Leadership: China's Secret Weapon

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April 14,2008: One of the clearest signs that China was serious about increasing the quality of its troops, was the decision to develop a Western style NCO (non-commissioned officers) corps. This happened back in the late 1990s, and was another result of the many Chinese studies of how the Western, and particularly U.S., forces had so rapidly and convincingly defeated Iraq in the 1991 battle for Kuwait.

Throughout the Cold War, China had adhered to the military doctrines developed by the Soviet Union. But by the end of the Cold War, suspicions that the Soviet methods were not the most effective, began to evolve into new ideas. A close study of the U.S. and British armed forces made it clear that the Soviet custom of downplaying NCOs, in favor of more officers, was a problem, not a solution.

For the Soviet Union, the problems developed after World War II, when Russia deliberately avoided developing a professional NCO corps. They preferred to have officers take care of nearly all troop supervision. The NCOs that did exist were treated as slightly more reliable enlisted men, but given little real authority. Since officers did not live with the troops, slack discipline in the barracks gave rise to the vicious hazing and exploitation of junior conscripts by the senior, or simply stronger and more ruthless, ones. This led to very low morale, and a lot of suicides, theft, sabotage and desertions. Long recognized as a problem, no solution ever worked. The Chinese had similar problems.

The basic problem is simply poor discipline. The Chinese have found that, with professional NCOs, it's possible to exercise more control over what goes on in the barracks. The Chinese still rely on political officers (another concept borrowed from the Russians), but having more numerous, and well trained, NCOs, provides the officers with a more reliable way to get the troops in shape, and monitor their attitudes and capabilities.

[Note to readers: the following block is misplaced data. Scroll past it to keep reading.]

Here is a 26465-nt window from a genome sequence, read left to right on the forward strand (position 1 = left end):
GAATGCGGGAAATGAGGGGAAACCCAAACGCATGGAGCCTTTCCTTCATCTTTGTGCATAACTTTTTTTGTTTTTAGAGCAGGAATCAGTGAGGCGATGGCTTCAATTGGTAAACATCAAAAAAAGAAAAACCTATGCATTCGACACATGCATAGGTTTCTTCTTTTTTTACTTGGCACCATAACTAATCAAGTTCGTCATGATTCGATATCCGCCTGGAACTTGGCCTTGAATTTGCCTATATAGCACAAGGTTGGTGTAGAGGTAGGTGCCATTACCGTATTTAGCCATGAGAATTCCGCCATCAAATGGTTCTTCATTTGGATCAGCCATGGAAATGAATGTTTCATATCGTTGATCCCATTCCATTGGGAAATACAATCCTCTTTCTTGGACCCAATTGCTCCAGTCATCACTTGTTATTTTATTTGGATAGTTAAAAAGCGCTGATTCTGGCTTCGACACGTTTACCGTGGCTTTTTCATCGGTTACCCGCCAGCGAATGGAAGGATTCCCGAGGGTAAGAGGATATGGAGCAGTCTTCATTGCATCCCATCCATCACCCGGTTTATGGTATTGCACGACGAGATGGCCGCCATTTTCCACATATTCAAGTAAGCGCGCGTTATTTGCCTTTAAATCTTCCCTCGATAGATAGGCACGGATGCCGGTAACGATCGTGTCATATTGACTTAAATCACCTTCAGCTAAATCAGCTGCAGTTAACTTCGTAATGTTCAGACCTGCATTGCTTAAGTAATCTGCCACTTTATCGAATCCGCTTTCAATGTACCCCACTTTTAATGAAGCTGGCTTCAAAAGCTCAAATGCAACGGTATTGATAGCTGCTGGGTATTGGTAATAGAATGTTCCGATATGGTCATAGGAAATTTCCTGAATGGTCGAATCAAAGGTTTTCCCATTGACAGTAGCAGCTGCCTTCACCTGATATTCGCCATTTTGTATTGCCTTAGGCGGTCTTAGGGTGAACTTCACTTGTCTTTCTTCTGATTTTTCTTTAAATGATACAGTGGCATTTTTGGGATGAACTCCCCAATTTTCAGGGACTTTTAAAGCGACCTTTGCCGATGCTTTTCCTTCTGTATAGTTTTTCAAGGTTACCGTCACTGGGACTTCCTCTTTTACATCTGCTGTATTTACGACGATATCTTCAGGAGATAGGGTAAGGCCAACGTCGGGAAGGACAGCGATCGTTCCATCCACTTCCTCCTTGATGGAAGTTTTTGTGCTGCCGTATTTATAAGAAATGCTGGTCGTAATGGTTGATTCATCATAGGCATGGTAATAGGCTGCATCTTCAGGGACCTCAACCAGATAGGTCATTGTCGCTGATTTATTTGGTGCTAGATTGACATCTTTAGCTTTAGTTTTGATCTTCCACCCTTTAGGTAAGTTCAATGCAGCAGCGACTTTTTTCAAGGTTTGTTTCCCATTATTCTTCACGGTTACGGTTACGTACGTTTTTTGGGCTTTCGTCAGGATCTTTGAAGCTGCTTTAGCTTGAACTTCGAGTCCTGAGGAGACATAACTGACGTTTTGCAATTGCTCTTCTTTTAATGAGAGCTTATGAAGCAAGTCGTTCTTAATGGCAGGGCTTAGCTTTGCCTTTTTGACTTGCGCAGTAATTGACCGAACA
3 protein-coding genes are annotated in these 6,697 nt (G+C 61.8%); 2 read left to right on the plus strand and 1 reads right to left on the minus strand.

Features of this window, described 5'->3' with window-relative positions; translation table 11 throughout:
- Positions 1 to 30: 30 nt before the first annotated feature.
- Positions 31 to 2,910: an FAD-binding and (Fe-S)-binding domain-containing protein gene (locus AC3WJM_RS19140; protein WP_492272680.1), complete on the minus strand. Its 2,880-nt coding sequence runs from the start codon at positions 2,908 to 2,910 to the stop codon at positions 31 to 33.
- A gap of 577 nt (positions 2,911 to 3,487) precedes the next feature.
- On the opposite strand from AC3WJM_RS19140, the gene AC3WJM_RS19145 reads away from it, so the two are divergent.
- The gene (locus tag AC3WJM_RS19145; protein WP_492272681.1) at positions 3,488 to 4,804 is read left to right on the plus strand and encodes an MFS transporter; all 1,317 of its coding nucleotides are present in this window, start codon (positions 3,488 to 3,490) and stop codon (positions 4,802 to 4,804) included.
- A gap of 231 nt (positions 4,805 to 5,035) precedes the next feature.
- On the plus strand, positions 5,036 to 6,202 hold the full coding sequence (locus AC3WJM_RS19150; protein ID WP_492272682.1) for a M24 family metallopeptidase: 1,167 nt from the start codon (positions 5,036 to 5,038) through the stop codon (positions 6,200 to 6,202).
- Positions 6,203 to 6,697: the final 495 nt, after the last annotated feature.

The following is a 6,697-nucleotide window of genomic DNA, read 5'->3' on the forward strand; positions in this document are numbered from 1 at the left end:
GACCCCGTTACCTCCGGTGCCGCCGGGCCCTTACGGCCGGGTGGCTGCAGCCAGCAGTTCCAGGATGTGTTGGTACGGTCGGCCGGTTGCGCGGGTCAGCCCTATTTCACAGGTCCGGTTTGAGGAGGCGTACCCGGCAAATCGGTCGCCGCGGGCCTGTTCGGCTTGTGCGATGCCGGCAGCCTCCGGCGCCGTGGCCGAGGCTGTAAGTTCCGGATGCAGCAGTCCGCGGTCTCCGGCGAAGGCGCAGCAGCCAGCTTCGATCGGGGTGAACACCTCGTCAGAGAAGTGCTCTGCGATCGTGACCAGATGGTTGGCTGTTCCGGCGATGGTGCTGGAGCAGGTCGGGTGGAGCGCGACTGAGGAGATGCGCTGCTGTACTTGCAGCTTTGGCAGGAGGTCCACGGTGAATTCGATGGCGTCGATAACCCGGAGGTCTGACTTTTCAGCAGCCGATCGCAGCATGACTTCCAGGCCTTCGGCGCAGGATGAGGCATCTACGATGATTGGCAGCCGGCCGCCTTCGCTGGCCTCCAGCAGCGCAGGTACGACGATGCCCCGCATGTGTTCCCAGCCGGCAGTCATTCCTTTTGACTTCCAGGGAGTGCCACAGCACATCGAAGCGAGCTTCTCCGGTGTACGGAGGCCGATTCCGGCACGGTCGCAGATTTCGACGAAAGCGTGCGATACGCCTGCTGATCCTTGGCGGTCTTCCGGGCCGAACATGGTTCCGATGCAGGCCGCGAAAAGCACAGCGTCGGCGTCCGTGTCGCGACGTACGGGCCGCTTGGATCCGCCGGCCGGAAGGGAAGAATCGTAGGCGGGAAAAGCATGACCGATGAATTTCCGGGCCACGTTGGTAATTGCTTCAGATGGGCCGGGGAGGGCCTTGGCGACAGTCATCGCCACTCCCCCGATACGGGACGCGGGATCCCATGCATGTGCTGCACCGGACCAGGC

Becoming an NCO is almost as difficult as getting into officers school, and is a big deal for those who make it. The big difference is that you don't need a lot of formal education (the basic nine years of school is sufficient). If, after two years of military service, you demonstrate you are smart and ambitious, you can apply for NCO school. If you get accepted, and complete the two (or more) year course, you are obliged to serve for at least twelve more years. The NCO school also includes technical training for whatever branch you are in (truck or aircraft maintenance, electronics, artillery, and so on). Think of it as a trade school, with lots of leadership courses. You get paid a lot more as an NCO, particularly one with technical skills. A recent jump in the Chinese defense budget went largely for raising troop pay. The NCOs did very well by this.

The Chinese have been replacing a lot of officers with NCOs, now that they have more senior, and seasoned, NCOs as well. The NCO schools currently turns out 50,000 graduates a year. Most of these are junior sergeants (the first two, of six, NCO ranks). For the first four grades, you have to serve 3-4 years in a rank before getting promoted. For the highest two ranks, it's 5-9 years. In peacetime, your most senior Chinese NCOs (Sergeant Major in Western parlance) will be guys in their 40s or 50s, with over a quarter century of military experience. In about 20 years, China will have tens of thousands of these Sergeant Majors. These are the NCOs who get things done, in peace or war. Without them, you just have lot of poorly led men with guns. With those trained and experienced NCOs, you have a force that can match anything in the West.

 


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